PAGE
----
If you or someone you know is dealing with opiate addiction, you aren’t alone. Opiate addiction can happen to anyone, and many people that are addicted want a way to get clean.
Methadone has been hailed as a way to wean off of opiates, but some people are worried about using medication to stop their addiction to painkillers.
Do you ever find yourself wondering “how does methadone work?” We’re here to tell you what you need to know.
How Does Methadone Work?
Think of methadone as a different kind of medication. It’s a is a long-acting synthetic opioid analgesic that some people use for pain relief, but many more use it to treat addiction to strong opiates and opioids.
Think of methadone as your brain’s physical defense against the chemicals that opiates and heroin can release. Methadone works by filling up the brain receptor sites that would usually be affected by heroin and other opiates.
Methadone blocks the euphoric and sedating effects of opiates, but since it’s an opioid itself it also helps relieve cravings and symptoms associated with withdrawal from opiates.
Is Methadone Safe?
If you’re wondering how does methadone work, you may also be wondering if it’s safe to use to detox off of opiates. Methadone is safe for detox, but only under the supervision of a doctor and/or an addiction counselor.
It’s important to keep in mind that methadone is a medication and that it can have side effects like any other medicine. But people that take methadone according to doctor’s orders rarely experience negative side effects.
What Should I Know About Methadone?
When you’re asking yourself how does methadone work, it’s safe to assume that you may not know much about the medication.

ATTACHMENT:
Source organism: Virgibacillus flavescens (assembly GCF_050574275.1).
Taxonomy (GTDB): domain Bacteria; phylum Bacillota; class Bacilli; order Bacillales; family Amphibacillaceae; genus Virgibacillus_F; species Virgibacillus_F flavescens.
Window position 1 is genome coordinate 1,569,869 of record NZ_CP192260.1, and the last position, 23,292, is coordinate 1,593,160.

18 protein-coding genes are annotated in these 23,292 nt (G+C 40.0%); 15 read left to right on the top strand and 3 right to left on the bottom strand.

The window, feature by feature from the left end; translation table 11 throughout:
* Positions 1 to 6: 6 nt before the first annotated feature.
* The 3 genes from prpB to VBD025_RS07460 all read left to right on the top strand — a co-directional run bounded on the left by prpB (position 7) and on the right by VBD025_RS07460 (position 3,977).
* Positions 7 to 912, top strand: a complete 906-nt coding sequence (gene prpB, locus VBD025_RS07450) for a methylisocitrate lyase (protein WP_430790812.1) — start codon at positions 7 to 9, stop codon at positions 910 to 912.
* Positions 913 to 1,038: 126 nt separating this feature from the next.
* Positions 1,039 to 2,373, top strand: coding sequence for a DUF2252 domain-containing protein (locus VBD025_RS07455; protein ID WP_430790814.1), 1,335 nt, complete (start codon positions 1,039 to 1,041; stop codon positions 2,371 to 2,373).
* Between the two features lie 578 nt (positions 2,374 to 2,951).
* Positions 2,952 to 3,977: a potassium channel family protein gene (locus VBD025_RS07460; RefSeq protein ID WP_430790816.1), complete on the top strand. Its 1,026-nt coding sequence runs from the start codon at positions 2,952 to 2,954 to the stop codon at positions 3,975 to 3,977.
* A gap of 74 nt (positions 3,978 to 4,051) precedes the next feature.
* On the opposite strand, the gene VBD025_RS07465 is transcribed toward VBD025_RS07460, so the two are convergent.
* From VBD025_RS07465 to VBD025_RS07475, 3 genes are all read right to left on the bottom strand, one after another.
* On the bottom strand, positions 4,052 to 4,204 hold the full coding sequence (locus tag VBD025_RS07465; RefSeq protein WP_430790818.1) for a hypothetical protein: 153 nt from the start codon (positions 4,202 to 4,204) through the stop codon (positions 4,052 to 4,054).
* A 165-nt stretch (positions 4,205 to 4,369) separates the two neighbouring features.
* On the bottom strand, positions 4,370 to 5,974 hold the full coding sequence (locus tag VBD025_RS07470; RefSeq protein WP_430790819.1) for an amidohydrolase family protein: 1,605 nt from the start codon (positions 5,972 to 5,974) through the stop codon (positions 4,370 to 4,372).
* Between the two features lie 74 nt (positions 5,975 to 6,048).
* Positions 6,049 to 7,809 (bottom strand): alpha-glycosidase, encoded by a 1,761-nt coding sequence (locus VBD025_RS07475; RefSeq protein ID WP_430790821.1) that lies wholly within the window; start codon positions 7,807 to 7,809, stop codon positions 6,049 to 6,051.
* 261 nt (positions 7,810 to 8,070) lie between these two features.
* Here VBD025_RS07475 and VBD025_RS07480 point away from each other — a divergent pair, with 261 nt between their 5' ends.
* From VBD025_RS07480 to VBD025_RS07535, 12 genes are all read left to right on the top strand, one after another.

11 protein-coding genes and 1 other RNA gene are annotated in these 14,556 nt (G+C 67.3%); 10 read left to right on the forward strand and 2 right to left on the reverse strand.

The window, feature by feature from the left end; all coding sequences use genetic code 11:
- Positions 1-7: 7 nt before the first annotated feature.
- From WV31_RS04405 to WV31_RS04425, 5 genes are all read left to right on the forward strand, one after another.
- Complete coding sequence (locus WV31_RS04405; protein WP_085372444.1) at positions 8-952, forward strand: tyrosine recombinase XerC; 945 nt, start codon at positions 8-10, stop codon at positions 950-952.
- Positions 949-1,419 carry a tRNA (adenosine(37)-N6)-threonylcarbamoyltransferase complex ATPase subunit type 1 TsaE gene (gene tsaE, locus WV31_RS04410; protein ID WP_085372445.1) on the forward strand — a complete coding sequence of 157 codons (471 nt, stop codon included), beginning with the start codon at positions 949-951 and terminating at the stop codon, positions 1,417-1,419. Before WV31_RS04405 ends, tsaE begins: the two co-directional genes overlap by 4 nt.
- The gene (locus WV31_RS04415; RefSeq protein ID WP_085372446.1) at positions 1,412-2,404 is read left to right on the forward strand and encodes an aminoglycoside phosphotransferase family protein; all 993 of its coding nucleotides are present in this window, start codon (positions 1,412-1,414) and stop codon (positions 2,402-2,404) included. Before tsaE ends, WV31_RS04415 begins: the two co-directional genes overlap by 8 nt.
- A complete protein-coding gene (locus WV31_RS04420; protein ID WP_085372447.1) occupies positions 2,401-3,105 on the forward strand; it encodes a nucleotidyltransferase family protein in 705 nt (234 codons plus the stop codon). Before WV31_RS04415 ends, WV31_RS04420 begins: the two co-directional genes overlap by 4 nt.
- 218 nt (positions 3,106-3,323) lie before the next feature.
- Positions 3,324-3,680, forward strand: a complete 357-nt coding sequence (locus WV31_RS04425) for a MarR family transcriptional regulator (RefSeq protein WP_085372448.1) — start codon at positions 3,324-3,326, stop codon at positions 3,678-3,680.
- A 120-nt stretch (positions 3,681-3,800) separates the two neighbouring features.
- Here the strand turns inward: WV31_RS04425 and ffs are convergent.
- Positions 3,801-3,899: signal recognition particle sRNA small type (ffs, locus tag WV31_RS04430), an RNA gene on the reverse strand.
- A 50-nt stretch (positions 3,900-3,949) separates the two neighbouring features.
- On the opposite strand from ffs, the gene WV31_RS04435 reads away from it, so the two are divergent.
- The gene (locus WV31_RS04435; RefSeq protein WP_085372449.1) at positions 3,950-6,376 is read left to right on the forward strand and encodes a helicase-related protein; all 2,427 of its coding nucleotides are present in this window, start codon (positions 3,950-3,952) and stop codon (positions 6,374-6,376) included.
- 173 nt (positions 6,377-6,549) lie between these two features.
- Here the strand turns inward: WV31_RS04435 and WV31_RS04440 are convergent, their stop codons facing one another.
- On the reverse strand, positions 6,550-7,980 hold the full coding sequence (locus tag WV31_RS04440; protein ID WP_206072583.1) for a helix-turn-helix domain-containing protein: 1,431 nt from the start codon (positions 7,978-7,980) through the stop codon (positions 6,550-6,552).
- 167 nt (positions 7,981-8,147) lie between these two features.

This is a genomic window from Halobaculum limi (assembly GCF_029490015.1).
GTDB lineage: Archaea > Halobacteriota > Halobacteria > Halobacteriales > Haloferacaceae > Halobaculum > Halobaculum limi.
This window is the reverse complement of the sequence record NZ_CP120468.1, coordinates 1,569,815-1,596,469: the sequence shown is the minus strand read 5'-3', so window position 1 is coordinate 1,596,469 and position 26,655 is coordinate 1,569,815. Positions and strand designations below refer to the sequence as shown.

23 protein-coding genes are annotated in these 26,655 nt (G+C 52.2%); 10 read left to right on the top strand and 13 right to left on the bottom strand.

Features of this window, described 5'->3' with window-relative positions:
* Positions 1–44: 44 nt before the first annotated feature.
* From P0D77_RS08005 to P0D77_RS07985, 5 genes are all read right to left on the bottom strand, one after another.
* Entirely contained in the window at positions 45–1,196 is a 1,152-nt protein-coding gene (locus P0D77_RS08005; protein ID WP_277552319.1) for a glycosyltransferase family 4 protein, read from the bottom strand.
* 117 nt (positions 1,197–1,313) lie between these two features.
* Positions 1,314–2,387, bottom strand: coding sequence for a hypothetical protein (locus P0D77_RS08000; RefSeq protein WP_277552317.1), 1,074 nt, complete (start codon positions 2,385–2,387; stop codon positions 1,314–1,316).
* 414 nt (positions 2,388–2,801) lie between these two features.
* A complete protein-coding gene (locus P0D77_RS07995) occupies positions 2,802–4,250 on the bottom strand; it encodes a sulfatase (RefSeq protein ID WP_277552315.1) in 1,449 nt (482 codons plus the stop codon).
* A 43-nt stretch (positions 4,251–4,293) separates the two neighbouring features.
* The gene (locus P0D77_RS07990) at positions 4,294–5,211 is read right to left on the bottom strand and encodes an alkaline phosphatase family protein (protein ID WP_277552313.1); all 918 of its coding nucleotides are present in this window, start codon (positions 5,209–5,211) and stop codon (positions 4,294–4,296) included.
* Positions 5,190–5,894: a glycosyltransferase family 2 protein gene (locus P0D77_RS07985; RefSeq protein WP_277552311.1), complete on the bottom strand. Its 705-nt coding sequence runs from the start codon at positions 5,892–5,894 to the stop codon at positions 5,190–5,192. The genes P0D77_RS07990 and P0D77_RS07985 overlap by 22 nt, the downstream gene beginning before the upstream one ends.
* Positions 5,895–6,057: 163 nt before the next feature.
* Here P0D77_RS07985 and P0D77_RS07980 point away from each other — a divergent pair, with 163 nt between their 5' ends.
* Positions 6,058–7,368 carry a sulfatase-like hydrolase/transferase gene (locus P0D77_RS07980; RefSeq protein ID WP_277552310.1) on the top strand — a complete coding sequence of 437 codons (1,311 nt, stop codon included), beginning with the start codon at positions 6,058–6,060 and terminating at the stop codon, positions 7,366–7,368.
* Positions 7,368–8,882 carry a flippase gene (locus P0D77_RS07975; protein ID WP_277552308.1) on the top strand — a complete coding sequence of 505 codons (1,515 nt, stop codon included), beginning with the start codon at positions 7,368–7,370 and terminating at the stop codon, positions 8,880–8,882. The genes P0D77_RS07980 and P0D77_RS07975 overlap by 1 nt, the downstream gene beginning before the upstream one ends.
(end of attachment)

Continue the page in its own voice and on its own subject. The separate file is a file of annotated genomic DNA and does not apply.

Before you decide if methadone treatment is right for you or your loved one, take some time to learn a bit about methadone’s history and how it’s worked for other people.
Methadone Has Been Used To Treat Addiction For Years
There are a lot of myths about methadone treatment, one of which is that it’s a new drug. Methadone may seem like relatively new drug treatment, but it’s actually been used to treat heroin addiction for decades.
Doctors Vincent Dole and Marie Nyswander pioneered what was known as a methadone maintenance treatment for opiates in the 1960s.
Their work was revolutionary at the time. People were looking for a good way to treat heroin addiction but didn’t have much success with the medications they were using.
MMT changed the lives of the test subjects. Alleged lifelong addicts were able to stop their habits, reconcile with family members, work, and generally get their lives back in order.
Their methods have evolved and grown over the years, but the two doctors laid the groundwork for modern addiction treatment today.
Methadone Is a Legitimate Medication
People that are currently abusing opiates can be worried about trading one addiction for another. The truth is that methadone is a medication that can treat addiction problems.
When patients take methadone daily and reach a stable dose, they don’t report feelings of euphoria or feeling “high”. They feel normal and can go about their days.
This is why it’s important to only use methadone under a doctor’s or rehabilitation center’s care. They can ensure that you’re only taking therapeutic doses and can control your access to medication.
Methadone The Most Effective Opiate Addiction Treatments